Wil Wheaton, a Star Trek: The Next Generation alum, is a canny choice for narrator of this intersection of science fiction and Elmore Leonard-esque Hollywood farce. In addition to being a rather prominent footnote in sci-fi history, Wheaton’s also got a great voice sonorous, with an inflection similar to a late-night radio DJ who’s bemusedly sharing an anecdote on air between tracks. His voice also carries a hint of that lilt peculiar to many native Angelenos, which comes in handy when he exaggerates it to Valley Girl-proportions to portray starlet Michelle Beck, former cheerleader and current box office draw.
Hollywood agent Tom Stein is the book’s hero, and when the story begins, Michelle is his most important client. That is, until Tom meets Joshua, an extraterrestrial whose alien race hires Tom and his boss, superagent Carl Lupo, to represent them. The Yherajk have decided their best hope for a peaceful first contact between their race and all of humanity is to out themselves via the movies, and they know if they want to make it in Hollywood, they need good representation.
Wheaton’s voicing of Joshua, who has traveled to Earth as the Yherajk’s representative, is another highlight. Joshua, like his kinsmen, looks like a gelatinous blob, gives off a noxious odor, and slithers around amorphously. He’s also incredibly educated when it comes to human pop culture, having logged countless hours watching sitcoms. Wheaton delivers Joshua’s line, “We look like snot. And we smell like dead fish,” in a nasally deadpan that suits a one-liner-delivering alien to a T.
Even when Scalzi veers into semi-philosophical territory as when he explores why an alien race would choose a Hollywood debut over staging their premiere in Washington Wheaton keeps the narration moving with his just-right character voices. Look out for the both silly and spot-on sounding Quebecois accent he uses to portray Roland Lanois, an art-house film director with a critical role in the novel, and for his Buddha-like turn as Gwedif, a Yherajk storyteller. Maggie Frank
The space-faring Yherajk have come to Earth to meet us and to begin humanity's first interstellar friendship. There's just one problem: They're hideously ugly and they smell like rotting fish. So getting humanity's trust is a challenge. The Yherajk need someone who can help them close the deal. Enter Thomas Stein, who knows something about closing deals. He's one of Hollywood's hottest young agents. But although Stein may have just concluded the biggest deal of his career, it's quite another thing to negotiate for an entire alien race. To earn his percentage this time, he's going to need all the smarts, skills, and wits he can muster.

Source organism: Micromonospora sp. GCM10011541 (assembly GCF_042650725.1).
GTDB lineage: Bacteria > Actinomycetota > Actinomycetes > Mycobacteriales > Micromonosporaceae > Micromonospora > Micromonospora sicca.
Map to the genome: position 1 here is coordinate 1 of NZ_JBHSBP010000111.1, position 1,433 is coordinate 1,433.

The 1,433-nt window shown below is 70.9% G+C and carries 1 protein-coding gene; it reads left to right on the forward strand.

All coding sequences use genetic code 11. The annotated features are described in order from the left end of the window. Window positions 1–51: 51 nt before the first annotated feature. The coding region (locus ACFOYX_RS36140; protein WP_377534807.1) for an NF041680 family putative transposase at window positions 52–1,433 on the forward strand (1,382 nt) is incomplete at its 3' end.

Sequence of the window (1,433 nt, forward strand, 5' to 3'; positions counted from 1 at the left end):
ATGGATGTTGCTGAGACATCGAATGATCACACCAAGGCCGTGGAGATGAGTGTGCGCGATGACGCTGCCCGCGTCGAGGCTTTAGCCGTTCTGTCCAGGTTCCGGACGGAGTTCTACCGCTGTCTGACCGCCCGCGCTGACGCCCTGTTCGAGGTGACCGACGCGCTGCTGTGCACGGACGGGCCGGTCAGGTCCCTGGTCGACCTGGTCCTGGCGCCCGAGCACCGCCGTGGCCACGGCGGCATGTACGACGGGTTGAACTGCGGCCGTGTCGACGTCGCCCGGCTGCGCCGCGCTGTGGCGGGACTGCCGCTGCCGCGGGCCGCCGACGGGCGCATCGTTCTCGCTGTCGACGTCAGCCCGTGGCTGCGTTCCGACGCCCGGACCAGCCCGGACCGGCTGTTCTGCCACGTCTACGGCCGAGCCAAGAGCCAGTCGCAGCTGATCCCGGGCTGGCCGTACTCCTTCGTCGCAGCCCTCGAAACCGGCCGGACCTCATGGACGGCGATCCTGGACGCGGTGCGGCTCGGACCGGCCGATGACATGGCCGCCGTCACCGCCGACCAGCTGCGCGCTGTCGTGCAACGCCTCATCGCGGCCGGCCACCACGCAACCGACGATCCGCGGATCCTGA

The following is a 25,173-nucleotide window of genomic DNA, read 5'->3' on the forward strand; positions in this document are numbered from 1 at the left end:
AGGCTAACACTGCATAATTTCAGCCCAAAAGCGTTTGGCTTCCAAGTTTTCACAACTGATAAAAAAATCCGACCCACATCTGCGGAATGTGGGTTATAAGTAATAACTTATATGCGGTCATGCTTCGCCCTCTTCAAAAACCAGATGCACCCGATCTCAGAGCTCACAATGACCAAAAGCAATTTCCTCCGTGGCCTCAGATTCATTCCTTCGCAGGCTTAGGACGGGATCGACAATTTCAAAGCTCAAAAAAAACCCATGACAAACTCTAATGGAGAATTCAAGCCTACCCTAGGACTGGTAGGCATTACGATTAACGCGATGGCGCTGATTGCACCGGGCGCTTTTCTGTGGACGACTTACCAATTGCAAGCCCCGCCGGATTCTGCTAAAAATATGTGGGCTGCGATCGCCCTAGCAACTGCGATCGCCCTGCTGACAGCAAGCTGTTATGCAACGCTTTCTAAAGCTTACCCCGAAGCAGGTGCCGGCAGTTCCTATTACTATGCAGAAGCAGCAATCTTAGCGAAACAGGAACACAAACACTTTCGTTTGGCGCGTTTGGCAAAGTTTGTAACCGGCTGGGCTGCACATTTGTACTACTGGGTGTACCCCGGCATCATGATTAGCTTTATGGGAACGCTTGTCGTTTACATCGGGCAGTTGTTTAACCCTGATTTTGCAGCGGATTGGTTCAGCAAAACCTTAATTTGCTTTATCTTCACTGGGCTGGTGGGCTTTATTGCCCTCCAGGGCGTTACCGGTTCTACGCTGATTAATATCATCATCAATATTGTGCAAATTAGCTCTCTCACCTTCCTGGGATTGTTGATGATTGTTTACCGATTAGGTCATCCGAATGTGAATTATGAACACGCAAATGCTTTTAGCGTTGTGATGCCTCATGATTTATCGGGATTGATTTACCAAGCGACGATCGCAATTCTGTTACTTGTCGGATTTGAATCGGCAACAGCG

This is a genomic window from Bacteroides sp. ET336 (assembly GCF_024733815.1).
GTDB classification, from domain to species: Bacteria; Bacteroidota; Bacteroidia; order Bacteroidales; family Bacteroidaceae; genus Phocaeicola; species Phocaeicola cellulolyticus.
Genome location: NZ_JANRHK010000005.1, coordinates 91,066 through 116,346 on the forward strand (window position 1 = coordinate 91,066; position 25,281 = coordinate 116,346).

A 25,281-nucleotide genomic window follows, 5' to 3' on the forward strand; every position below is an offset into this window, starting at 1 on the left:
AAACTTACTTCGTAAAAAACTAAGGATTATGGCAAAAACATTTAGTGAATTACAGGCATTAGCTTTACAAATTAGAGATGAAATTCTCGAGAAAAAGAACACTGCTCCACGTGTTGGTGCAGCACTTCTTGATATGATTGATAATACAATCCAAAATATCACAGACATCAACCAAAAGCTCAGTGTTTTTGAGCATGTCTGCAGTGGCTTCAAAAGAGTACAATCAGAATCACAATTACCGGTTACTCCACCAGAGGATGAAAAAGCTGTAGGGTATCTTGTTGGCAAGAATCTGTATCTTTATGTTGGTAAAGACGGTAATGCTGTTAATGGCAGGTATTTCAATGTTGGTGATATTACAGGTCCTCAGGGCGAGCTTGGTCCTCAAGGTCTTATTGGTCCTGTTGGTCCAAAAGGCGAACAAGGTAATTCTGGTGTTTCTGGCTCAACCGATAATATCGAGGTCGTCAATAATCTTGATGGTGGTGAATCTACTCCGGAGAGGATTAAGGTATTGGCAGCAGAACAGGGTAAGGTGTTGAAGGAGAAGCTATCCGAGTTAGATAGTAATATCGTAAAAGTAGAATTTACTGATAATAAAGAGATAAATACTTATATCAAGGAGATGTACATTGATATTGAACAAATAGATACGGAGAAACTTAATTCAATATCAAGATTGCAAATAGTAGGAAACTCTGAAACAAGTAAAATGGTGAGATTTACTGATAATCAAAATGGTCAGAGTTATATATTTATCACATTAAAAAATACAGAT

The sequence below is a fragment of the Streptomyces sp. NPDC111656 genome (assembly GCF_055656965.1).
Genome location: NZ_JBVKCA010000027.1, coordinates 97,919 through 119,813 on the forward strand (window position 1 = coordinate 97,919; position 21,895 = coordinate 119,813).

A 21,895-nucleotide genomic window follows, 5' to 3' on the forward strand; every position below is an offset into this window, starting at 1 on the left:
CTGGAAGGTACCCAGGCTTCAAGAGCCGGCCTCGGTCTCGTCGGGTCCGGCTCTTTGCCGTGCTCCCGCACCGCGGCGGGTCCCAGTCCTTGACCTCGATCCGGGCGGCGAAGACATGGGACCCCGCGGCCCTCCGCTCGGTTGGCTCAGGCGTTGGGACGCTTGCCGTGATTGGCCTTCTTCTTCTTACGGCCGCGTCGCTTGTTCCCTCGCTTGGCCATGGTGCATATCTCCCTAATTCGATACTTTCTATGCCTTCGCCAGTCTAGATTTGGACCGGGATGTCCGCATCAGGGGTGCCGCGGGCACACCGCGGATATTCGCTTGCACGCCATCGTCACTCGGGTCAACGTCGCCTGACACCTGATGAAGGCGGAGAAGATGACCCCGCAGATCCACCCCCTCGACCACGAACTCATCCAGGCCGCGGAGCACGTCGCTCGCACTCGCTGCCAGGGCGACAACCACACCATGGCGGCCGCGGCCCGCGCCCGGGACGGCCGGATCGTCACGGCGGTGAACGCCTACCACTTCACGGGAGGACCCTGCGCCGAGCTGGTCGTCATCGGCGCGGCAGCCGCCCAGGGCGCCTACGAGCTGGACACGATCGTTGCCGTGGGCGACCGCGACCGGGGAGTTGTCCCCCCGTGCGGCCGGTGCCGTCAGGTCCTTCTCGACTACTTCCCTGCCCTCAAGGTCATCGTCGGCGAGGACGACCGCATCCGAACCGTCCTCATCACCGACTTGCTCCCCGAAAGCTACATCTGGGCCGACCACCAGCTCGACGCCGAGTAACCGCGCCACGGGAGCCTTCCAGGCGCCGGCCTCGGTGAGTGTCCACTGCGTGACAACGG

©2005 John Scalzi (P)2010 Audible, Inc.
“Narrator Wil Wheaton animates the slapstick text with a tone that is appropriate for the story of a young Tinsel Town agent whose other clients are either equally deranged or aren't making him much money.” (AudioFile)
I decided to split the difference for my overall rating. Wheaton's voice work was great and several times he had me laughing out loud in public. He really did a good job giving every character a unique voice so you can always tell what character is talking. He was great. The story is pretty average. I think if I'd been reading it myself, I probably wouldn't have finished it. One small point that bugged me as a historian was the total misrepresentation of what it meant to be in the Judenrat. I think Scalzi should really have done some more research. The book presents a very old historiographical viewpoint that Trunk shattered in the 1970s with his still very relevant work entitled Judenrat. This is, of course, a very minor point in the story but it bothered me quite a bit. I'm sure most people would have overlooked it.
I read books, fix computers, read books, fix my truck, read books, enjoy time with my wife and kids, and I read books.
This is an enjoyable read for the premise of the plot. It makes you think about how would you react to aliens?
Agent to the Stars is probably one of the top audiobooks I have listened to. Wil Wheaton is a fantastic narrator and I have purchased other books that are narrated by him because of this book.
I'm not sure.
Wil Wheaton displays appropriate emotion throughout the story, capitalizes on sarcasm in his characters, and creates a vocal setting that you can visualize.
Wil Wheaton brings this already good story to greater heights with his terrific narration. You almost believe he *is* each character as he reads their words, and makes each one audibly different from each other.
A fun and light read. Humorous and insightful, it takes the premise as well as the reader on a ride through the more accessible corridors of Hollywood on its way to a satisfying (if somewhat rushed) conclusion.
I love to read a well written book! Audible has made my life ever better by having process that allows me to enjoy a good book on the road!
This was a well written book that I enjoyed very much all the way tell the end. It made me laugh many times!!! Great job John and Wil!!!!!
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